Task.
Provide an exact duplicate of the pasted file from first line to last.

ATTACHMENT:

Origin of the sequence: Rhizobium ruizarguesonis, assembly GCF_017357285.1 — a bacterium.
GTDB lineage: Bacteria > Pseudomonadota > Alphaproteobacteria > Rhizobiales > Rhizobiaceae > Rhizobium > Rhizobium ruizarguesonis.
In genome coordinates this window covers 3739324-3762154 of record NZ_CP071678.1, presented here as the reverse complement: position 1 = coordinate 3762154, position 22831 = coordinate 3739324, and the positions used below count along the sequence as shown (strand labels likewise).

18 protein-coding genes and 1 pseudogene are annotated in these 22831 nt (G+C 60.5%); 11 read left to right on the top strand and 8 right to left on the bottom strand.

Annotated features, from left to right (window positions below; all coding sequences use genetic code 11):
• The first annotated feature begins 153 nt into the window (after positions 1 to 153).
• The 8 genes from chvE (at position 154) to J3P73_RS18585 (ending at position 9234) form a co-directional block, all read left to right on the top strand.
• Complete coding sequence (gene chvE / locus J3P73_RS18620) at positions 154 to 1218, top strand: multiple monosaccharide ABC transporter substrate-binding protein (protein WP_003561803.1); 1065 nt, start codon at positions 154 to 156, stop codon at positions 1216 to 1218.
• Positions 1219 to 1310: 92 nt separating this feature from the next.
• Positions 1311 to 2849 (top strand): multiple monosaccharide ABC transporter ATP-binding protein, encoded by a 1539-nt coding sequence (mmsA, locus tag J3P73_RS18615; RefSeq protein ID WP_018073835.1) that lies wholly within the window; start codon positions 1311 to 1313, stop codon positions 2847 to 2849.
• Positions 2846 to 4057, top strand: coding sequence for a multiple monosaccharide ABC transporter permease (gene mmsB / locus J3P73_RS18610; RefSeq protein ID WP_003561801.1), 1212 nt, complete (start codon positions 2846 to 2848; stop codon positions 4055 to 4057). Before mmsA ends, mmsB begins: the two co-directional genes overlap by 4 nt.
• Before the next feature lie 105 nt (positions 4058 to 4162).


Origin of the sequence: Rhizobium ruizarguesonis, assembly GCF_017357285.1 — a bacterium.
GTDB lineage: Bacteria > Pseudomonadota > Alphaproteobacteria > Rhizobiales > Rhizobiaceae > Rhizobium > Rhizobium ruizarguesonis.
In genome coordinates this window covers 3739324-3762154 of record NZ_CP071678.1, presented here as the reverse complement: position 1 = coordinate 3762154, position 22831 = coordinate 3739324, and the positions used below count along the sequence as shown (strand labels likewise).

18 protein-coding genes and 1 pseudogene are annotated in these 22831 nt (G+C 60.5%); 11 read left to right on the top strand and 8 right to left on the bottom strand.

Annotated features, from left to right (window positions below; all coding sequences use genetic code 11):
• The first annotated feature begins 153 nt into the window (after positions 1 to 153).
• The 8 genes from chvE (at position 154) to J3P73_RS18585 (ending at position 9234) form a co-directional block, all read left to right on the top strand.
• Complete coding sequence (gene chvE / locus J3P73_RS18620) at positions 154 to 1218, top strand: multiple monosaccharide ABC transporter substrate-binding protein (protein WP_003561803.1); 1065 nt, start codon at positions 154 to 156, stop codon at positions 1216 to 1218.
• Positions 1219 to 1310: 92 nt separating this feature from the next.
• Positions 1311 to 2849 (top strand): multiple monosaccharide ABC transporter ATP-binding protein, encoded by a 1539-nt coding sequence (mmsA, locus tag J3P73_RS18615; RefSeq protein ID WP_018073835.1) that lies wholly within the window; start codon positions 1311 to 1313, stop codon positions 2847 to 2849.
• Positions 2846 to 4057, top strand: coding sequence for a multiple monosaccharide ABC transporter permease (gene mmsB / locus J3P73_RS18610; RefSeq protein ID WP_003561801.1), 1212 nt, complete (start codon positions 2846 to 2848; stop codon positions 4055 to 4057). Before mmsA ends, mmsB begins: the two co-directional genes overlap by 4 nt.
• Before the next feature lie 105 nt (positions 4058 to 4162).